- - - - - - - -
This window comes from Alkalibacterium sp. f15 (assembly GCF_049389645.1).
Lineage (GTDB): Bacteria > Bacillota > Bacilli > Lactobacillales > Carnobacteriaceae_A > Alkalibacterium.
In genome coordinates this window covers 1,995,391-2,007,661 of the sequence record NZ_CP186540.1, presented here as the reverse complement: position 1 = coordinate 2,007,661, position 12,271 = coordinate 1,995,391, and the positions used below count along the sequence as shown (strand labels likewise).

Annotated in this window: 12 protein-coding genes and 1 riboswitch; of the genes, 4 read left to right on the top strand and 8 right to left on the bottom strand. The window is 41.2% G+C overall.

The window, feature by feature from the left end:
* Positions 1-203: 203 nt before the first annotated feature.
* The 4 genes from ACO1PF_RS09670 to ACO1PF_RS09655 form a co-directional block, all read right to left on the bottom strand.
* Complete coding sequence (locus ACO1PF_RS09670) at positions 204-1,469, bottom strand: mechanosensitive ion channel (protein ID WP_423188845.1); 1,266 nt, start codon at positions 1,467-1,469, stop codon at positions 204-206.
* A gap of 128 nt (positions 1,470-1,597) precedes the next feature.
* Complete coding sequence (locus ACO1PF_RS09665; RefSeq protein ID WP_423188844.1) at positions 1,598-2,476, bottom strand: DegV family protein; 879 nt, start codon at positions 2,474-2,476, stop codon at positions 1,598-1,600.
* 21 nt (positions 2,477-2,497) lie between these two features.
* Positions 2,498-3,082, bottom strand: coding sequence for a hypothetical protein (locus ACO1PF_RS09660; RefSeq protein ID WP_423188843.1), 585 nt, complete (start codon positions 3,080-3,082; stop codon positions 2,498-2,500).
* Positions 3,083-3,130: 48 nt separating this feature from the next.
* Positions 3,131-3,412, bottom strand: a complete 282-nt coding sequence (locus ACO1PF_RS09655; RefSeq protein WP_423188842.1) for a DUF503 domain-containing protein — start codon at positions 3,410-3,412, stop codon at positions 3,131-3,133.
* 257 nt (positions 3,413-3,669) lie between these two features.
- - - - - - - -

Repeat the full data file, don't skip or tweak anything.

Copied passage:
This window comes from Alkalibacterium sp. f15 (assembly GCF_049389645.1).
Lineage (GTDB): Bacteria > Bacillota > Bacilli > Lactobacillales > Carnobacteriaceae_A > Alkalibacterium.
In genome coordinates this window covers 1,995,391-2,007,661 of the sequence record NZ_CP186540.1, presented here as the reverse complement: position 1 = coordinate 2,007,661, position 12,271 = coordinate 1,995,391, and the positions used below count along the sequence as shown (strand labels likewise).

Annotated in this window: 12 protein-coding genes and 1 riboswitch; of the genes, 4 read left to right on the top strand and 8 right to left on the bottom strand. The window is 41.2% G+C overall.

The window, feature by feature from the left end:
* Positions 1-203: 203 nt before the first annotated feature.
* The 4 genes from ACO1PF_RS09670 to ACO1PF_RS09655 form a co-directional block, all read right to left on the bottom strand.
* Complete coding sequence (locus ACO1PF_RS09670) at positions 204-1,469, bottom strand: mechanosensitive ion channel (protein ID WP_423188845.1); 1,266 nt, start codon at positions 1,467-1,469, stop codon at positions 204-206.
* A gap of 128 nt (positions 1,470-1,597) precedes the next feature.
* Complete coding sequence (locus ACO1PF_RS09665; RefSeq protein ID WP_423188844.1) at positions 1,598-2,476, bottom strand: DegV family protein; 879 nt, start codon at positions 2,474-2,476, stop codon at positions 1,598-1,600.
* 21 nt (positions 2,477-2,497) lie between these two features.
* Positions 2,498-3,082, bottom strand: coding sequence for a hypothetical protein (locus ACO1PF_RS09660; RefSeq protein ID WP_423188843.1), 585 nt, complete (start codon positions 3,080-3,082; stop codon positions 2,498-2,500).
* Positions 3,083-3,130: 48 nt separating this feature from the next.
* Positions 3,131-3,412, bottom strand: a complete 282-nt coding sequence (locus ACO1PF_RS09655; RefSeq protein WP_423188842.1) for a DUF503 domain-containing protein — start codon at positions 3,410-3,412, stop codon at positions 3,131-3,133.
* 257 nt (positions 3,413-3,669) lie between these two features.